Someone else’s story of heroism can be a powerful (and legal) drug to keep an up-and-coming athlete training through the English winter and pressing through the daily lactic acid build-up.

Like love and like getting gold, legacy takes time. What can we do now that will positively shift the trajectory back towards a society that is less corrosive and more cohesive? We don’t just want 2012 to be the new 1966, a moment we look back on and think ‘that was great, back then’.

The legacy of London 2012 can be to lift our eyes further, higher and to become stronger about what we value most.

E is for ethical impact
Of the many wonder-drenched moments, Mo Farah stands out for me; perhaps because I’m also a runner. I love the fact that in Mo’s post-race interview with the BBC, after he had clung on tooth and toe for that second gold, he started talking about child poverty. The next day, Mo is at Number 10 Downing Street talking about how to overcome starvation in Somalia.

"Winning my second gold last night was a dream come true,” he said, “but I'm here today for perhaps the most important race of all; the race to tackle hunger and malnutrition around the world.
"Last year I visited Somalia during the famine. It was shocking to see people in the country where I was born simply not having enough food to eat. My wife and I came back from Somalia determined to do what we can to help people there rebuild their lives.”
The legacy of London 2012 could be a bigger picture view, one that is not about medals and medal table position, but the influence we all have to transform other people’s lives for the better.

G is for glorious games makers
Few of the 70,000-strong games makers team saw any of the Olympics! Yet they showed individual flair, initiative and friendliness. London smiled; in torrential city rain and sumptuous August sun.

There is power in doing something freely and for free. What a contrast to the banking crisis and the fat cat bonus crew. The legacy of the games makers can be the reminder of what it is to be human, to welcome the stranger, to take the time to point another in the right direction.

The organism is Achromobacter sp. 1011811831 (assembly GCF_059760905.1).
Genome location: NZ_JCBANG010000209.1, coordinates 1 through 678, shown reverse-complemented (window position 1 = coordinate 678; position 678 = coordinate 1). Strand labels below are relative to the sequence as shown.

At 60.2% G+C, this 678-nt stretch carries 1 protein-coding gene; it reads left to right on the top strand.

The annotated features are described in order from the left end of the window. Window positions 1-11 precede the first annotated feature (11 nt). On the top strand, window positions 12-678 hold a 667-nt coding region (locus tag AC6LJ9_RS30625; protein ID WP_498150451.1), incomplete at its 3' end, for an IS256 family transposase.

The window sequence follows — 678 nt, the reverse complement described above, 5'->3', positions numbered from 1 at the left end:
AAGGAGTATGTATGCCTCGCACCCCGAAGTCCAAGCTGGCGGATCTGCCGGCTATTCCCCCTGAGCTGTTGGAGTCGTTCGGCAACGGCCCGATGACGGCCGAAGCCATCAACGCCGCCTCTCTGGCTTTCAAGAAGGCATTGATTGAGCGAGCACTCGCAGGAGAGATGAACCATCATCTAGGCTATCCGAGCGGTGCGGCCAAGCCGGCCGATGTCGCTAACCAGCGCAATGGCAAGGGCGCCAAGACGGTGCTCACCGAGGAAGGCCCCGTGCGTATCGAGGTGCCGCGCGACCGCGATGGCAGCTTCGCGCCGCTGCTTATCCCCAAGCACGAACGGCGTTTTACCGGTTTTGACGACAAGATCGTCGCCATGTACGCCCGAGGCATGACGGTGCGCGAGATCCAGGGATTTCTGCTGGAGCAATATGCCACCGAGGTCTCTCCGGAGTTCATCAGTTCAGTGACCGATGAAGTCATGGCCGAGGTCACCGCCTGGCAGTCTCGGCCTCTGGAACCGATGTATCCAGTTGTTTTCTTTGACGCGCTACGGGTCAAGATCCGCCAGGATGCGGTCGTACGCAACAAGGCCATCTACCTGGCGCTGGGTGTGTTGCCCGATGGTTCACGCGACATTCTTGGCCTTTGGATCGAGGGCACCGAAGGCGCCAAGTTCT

A is for an athlete’s attitude
When we talk of inspiring a generation, I hope it’s not just the younger generation. I hope London 2012 inspires parents and grandparents to not just strive for a chunky piece of shiny metal to hang around their necks – hey, equestrians Mary King and Nick Skelton are 51 and 54, respectively, but to absorb some of the resilience and determination that the athletes demonstrated in buckets.

Piers Morgan tweeted his disappointment that Bradley Wiggins didn’t sing the national anthem from the podium and that he should respect to our monarch. Dear Bradley, with his clumsy sideburns, replied that he too was disappointed; disappointed that Piers wasn’t jailed for alleged insider dealing and phone hacking.

Too many people in our national headlines are insulting rather than inspiring a generation. So many of Team GB demonstrated a spirit that transcends what we are normally subjected to by j-list celebrities. J is for junk and, happily, there is no j in legacy.

C is for coaching and clubs
For the past year, my family of five has got up at the crack of dawn on the first Saturday of each month to an event called Kids Run Free. It has rained on nearly every occasion.

Our eldest two (aged seven and five) love using the musical megaphone to start the various races with event organiser Steve and packing up afterwards. They take part in their age-appropriate races, and my wife or I do the free 5km race, which starts in the field next door.

They give 100% and so do we. Then we all go into Leamington Spa to Starbucks, relive the races and celebrate the effort. I should invite Steve along one day.

Recently, my kids donned high-vis yellow jackets and marshalled at the adult Parkrun event. Points are given not just for running but also for volunteering (that’s ‘games making’ to us enlightened 2012ers).

The legacy of London 2012 can be more of this; more ordinary Steves in XL orange tops cheering on our kids. More Parkruns, local infrastructure and grass-root funding for musical megaphones. More involvement for kids and their (fatigued) parents on rainy Saturday mornings.

The legacy can be this: to create opportunities, develop talent and reward the effort of all.

Y is for your response
Steve reminded me that the legacy from London 2012 isn’t just down to the Graingers, Rutherfords and Ennises of our world. Lord Coe is right when he says “legacy is not a one-man mission”.

If I want a generation to be inspired I have to do something. So this is what I am going to do: I am going to complete my UK Athletics coaching course. And I’m going to let my weakness for running silly distances spill over into cheering on younger people. Whether they run a mile or 100 miles.